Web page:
Boeing’s 737 Max Suffers Setback in Flight Simulator Test

1 BUSINESS

Business News - Opportunities - Reviews

 

 

The Federal Aviation Administration said Wednesday that it had recently discovered a new problem with the 737 Max jet that Boeing must correct before the plane is returned to service.

In a flight simulator last week, F.A.A. pilots tested erroneous activations of anti-stall software that pushes down the nose of the Max, two people with knowledge of the matter said. The software, known as MCAS, was involved in two crashes that killed 346 people.

In at least one instance, an F.A.A. pilot was unable to quickly and easily follow Boeing’s emergency procedures to regain control of the plane. The pilot rated that failure as catastrophic, meaning it could lead to the loss of an aircraft midflight, the people said. The situation that was tested is highly unlikely to occur during a typical passenger flight, but the regulator is still requiring Boeing to make a fix, one of the people said.

The discovery may erode confidence in Boeing’s assertions, in conversations with regulators, airlines and aviation unions, that well-trained pilots can easily handle a software malfunction based on their understanding of standard emergency procedures.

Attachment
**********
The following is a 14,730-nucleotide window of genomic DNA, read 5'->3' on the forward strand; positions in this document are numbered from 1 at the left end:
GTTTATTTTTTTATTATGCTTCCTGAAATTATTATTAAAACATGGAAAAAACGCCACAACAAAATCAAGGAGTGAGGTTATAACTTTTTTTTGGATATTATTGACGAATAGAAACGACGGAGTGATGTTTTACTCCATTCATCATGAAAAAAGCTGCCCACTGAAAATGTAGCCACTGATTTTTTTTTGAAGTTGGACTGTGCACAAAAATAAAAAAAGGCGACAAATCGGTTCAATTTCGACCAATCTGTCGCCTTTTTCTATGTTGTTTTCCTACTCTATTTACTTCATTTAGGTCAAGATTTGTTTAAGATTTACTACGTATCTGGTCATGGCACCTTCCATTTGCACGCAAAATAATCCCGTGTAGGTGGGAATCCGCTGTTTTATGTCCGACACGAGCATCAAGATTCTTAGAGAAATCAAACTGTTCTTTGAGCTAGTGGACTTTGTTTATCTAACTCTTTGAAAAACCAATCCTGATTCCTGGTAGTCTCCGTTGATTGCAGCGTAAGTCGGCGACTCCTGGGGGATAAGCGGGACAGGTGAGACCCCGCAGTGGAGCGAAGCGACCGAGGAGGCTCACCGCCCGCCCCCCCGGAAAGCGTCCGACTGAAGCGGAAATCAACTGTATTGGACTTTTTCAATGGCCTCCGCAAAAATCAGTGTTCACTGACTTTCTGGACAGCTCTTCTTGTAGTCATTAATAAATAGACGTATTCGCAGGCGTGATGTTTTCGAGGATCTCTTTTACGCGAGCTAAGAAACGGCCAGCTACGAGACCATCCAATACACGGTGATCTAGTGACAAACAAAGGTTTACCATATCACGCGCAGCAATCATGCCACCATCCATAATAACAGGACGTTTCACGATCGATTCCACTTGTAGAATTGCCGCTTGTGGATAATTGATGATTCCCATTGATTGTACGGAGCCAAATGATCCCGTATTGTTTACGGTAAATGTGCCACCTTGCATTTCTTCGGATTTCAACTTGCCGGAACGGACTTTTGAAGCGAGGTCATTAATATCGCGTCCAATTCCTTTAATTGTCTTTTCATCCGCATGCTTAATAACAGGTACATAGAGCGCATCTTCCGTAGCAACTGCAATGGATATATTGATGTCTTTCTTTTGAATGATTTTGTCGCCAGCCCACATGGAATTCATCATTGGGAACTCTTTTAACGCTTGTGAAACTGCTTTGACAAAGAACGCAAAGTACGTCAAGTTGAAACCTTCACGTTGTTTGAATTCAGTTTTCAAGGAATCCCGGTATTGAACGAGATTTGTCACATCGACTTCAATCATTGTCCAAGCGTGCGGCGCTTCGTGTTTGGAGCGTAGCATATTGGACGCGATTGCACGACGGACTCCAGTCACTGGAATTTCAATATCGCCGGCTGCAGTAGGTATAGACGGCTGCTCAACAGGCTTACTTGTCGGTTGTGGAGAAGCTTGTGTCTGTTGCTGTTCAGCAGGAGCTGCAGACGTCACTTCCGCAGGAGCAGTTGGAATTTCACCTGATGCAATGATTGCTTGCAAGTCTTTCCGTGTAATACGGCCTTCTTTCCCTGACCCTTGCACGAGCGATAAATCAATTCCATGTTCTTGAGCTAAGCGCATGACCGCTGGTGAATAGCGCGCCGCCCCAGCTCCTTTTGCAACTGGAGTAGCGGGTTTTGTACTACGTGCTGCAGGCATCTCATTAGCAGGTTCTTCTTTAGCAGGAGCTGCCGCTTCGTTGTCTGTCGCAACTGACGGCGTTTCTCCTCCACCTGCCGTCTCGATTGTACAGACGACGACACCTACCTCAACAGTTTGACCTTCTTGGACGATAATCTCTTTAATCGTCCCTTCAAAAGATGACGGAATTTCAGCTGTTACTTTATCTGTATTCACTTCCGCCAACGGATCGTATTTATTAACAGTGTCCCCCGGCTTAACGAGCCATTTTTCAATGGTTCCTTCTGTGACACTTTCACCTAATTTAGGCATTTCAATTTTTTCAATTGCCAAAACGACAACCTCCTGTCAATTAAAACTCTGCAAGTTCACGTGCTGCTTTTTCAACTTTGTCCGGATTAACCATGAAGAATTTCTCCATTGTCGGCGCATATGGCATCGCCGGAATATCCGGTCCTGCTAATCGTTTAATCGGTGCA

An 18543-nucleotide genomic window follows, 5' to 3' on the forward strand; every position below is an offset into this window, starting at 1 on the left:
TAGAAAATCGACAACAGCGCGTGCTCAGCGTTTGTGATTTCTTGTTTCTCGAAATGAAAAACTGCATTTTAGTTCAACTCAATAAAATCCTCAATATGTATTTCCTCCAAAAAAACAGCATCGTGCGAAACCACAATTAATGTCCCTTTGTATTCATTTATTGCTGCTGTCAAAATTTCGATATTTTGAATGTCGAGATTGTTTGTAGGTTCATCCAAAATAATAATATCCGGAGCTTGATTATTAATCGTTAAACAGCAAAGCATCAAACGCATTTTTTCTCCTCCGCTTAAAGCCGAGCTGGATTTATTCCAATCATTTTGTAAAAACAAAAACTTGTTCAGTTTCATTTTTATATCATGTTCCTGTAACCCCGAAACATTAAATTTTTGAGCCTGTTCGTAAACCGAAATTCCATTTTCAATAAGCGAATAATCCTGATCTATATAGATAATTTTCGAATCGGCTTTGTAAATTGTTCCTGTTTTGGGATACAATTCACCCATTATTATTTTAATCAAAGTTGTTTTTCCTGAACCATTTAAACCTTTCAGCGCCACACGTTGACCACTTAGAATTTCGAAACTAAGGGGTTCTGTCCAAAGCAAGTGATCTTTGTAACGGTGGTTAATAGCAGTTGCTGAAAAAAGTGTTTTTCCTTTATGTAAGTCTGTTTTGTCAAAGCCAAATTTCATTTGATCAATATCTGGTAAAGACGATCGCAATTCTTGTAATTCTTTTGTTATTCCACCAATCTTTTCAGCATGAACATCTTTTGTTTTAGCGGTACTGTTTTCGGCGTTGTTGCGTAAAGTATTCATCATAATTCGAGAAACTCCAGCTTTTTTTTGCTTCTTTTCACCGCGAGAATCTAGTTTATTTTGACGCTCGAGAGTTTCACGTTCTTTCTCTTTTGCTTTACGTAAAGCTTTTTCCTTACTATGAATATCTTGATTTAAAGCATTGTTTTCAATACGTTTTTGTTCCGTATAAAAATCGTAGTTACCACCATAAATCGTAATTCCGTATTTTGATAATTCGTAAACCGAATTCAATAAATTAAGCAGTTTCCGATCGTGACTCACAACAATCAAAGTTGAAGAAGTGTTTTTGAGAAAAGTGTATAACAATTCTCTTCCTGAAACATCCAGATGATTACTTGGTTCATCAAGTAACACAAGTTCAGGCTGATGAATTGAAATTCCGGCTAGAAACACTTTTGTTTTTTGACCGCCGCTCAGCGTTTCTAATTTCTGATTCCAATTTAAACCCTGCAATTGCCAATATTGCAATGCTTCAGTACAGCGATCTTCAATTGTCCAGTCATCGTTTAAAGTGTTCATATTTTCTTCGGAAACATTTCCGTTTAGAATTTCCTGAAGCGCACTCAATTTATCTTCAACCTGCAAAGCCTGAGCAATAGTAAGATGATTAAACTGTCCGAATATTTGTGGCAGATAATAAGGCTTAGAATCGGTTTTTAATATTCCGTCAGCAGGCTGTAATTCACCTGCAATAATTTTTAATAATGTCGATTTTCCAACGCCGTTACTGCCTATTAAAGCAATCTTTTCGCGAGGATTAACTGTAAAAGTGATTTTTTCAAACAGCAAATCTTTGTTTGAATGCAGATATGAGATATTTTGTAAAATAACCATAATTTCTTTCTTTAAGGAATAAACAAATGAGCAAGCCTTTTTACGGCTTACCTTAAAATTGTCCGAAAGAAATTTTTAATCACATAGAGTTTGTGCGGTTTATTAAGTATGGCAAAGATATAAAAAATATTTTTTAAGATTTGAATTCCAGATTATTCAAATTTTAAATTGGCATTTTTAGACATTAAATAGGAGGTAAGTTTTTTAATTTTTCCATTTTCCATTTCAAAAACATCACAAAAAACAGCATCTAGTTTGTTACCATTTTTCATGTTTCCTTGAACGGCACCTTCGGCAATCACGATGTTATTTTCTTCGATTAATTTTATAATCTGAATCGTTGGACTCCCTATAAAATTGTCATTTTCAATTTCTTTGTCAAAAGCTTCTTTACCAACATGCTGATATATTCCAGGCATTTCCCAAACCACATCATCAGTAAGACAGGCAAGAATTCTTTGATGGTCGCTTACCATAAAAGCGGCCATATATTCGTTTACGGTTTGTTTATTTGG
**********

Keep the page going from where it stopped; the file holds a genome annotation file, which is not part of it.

It also adds to the roadblocks that have kept pushing back the Max’s return to flight. Nearly 500 Max jets have remained grounded across the globe since March, as the company faces a barrage of questions from the F.A.A. and international regulators.

In recent weeks, the F.A.A. has been testing a broad array of potential failures involving the anti-stall software, partly to ensure that the fix Boeing has developed does not introduce new problems.

In a statement on Wednesday, Gordon Johndroe, a Boeing spokesman, said the company had been working for eight months to provide a comprehensive update to the software. “The safety of our airplanes is Boeing’s highest priority,” Mr. Johndroe said.

He added, “Boeing will not offer the 737 Max for certification by the F.A.A. until we have satisfied all requirements for certification of the Max and its safe return to service.”

Boeing hopes to have the Max back in the air early in the fall. Several airlines have canceled flights on the plane into early September.

During a congressional hearing last week, aviation leaders criticized Boeing’s conduct after the two deadly accidents — a Lion Air flight in Indonesia in October and an Ethiopian Airlines flight in March. They also questioned the design, certification and production of the Max and discussed whether foreign pilots had sufficient training.

1 BUSINESS

Business News - Opportunities - Reviews

 

 

Leave a Reply